14 thg 6, 2020

Engaging employees in the remote workplace

  • Connect and support people
  • Many business leaders have found new ways to engage their employees even though they may now work remotely. Here are some of the best strategies.

    Loss of company culture

    One of the top barriers to remote work according to business leaders. They wondered how their employees would stay engaged with their work and with each other if they were separated.

    Enter 2020, where nearly everyone had to stop working or work remotely due to the global pandemic.

    According to a recent Gartner survey, 74 percent of business leaders believe that at least some of their newly remote employees will not need to return to the office once the current crisis has passed.

    Remote working has gone from a nice-to-have perk to a way of life for a considerable number of employees around the world. Taking what they learn from the crisis and applying it moving forward will be a road to success for many companies.

    And for many executives, those lessons have included new ways to engage their workers.

    Intentionality – When Interaction Can No Longer Be Accidental

    Communication topped everyone’s list of concerns when they went remote this year, not only regarding how to get work done technologically, but also how to stay in touch with each other. For many leaders, that meant making their check-ins more regular and routine.

    The first step for many was to invest in the right videoconferencing platform. Videoconferencing is as close as remote workers can get to getting face-to-face interaction. It is particularly critical for leaders to be visible and participatory, so managers leverage these technologies in morning huddles and 1-on-1s.

    Help remote workers feel more plugged in

    It’s a good practice. Not only to make sure everyone is meeting their goals, but also to stay social with remote workers, as they can often feel isolated or forgotten about (especially if there are other workers who see each other in person, as will be the case when people start shifting back to working in the office in phases).

    Knowing they will have an opportunity to speak to the team or have 1-on-1 meetings with their manager at regular intervals helps remote workers feel more plugged in to what’s going on, without putting the onus on them to set up meetings or request phone calls.

    Routines, including regular meetings, also help remote workers with one of their pet peeves: a lack of work-life balance. Plus, meetings signal that it’s work time, and trigger people’s professional mode, the same way their commute used to.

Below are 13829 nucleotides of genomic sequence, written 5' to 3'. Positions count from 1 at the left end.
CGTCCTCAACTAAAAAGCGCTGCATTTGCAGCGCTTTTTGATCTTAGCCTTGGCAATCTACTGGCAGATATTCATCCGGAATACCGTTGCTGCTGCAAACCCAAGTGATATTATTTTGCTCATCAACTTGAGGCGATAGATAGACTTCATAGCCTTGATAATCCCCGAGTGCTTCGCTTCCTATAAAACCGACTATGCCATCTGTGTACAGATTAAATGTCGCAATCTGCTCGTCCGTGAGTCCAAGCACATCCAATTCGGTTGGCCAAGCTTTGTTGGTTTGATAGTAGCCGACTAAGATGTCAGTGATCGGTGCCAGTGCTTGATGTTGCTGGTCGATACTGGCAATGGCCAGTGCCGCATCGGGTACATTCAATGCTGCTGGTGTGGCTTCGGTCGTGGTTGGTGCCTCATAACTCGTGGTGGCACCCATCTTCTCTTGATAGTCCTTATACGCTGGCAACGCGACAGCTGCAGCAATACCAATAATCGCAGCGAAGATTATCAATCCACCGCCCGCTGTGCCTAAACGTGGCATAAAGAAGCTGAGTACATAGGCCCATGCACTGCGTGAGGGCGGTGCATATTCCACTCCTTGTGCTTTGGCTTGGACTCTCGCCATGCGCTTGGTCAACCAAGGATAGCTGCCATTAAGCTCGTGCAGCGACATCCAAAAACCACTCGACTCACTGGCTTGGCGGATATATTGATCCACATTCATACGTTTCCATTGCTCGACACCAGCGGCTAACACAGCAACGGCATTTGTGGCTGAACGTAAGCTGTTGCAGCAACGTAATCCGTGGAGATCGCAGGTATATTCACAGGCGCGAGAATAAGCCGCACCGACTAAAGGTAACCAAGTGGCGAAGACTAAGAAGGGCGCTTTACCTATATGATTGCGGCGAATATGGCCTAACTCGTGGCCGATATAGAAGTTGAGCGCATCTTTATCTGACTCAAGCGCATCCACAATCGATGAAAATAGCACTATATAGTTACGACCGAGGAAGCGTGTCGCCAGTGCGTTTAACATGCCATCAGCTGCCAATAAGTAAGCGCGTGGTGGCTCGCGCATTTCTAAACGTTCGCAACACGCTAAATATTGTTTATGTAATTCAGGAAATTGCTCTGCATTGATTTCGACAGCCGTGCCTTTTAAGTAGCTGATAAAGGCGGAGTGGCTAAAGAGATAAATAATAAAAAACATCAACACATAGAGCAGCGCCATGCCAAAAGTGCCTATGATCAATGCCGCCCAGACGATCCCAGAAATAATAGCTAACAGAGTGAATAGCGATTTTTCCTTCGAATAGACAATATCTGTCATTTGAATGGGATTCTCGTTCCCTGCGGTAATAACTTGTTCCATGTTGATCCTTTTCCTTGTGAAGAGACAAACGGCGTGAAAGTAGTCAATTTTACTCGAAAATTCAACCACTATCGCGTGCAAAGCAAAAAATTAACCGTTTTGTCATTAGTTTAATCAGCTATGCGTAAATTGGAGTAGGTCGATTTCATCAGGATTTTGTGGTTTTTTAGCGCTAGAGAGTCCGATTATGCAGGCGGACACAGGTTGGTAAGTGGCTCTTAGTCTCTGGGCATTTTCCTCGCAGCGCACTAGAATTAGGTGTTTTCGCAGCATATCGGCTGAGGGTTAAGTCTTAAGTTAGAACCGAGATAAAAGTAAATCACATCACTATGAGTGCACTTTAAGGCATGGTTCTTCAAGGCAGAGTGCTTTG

Motivation — Staying Productive Together

    Perhaps the most logical concern of business leaders when their teams go remote is a drop in productivity, even though recent studies have shown remote work increases how much employees get done.

    That being said, there are some things you can do to make sure your team stays on track.

    Goal setting has never been more important. Not only should employees know what they are meant to be accomplishing on a daily basis and beyond (more regular meetings give you an opportunity to get on the same page on that front), but they also need to continue to work on their personal goals as well.

    Staying Connected Internationally at TeamViewer

    At TeamViewer, we have an established time every day for everyone to gather (virtually) and participate in stretching and light exercise to unplug and make sure we’re still focusing on our health. We’ve also added more e-learning content and are investigating revamping our language learning strategy so employees can still work toward their career aspirations. It’s just as important for leaders to talk regularly about personal goals in addition to business objectives, especially now when future change is the only certainty.

    Comradery — Staying Social While Apart

    Around the world, offices have come up with creative ways to maintain their culture and boost morale while being distanced:

    • GitLab employees take regular virtual coffee breaks. They’ve even developed a bot that pairs employees up randomly for chats.
    • Customer support company Help Scout spices up their video calls by letting everyone give virtual tours of their homes, like virtual show-and-tell.
    • Many companies have devoted a Slack channel or other discussion outlet to be a “water cooler” so everyone can congregate virtually without the need for an official meeting. They may also devote channels to specific hobbies so workers can connect based on interest.
    • Virtual pub crawls can spice up your next virtual happy hour, where the group visits a different interesting website on a shared screen every 15 minutes while having a beverage.
    • Since remote work is on everyone’s mind, companies often take the opportunity to highlight their strategies and even their employees’ workspaces on social media.

    With strategic and interpersonal strategies like these, your team could become even more cohesive and productive than working in the same office space.

    Enable your remote workforce to be 100% productive in a changing world for a better, more sustainable future.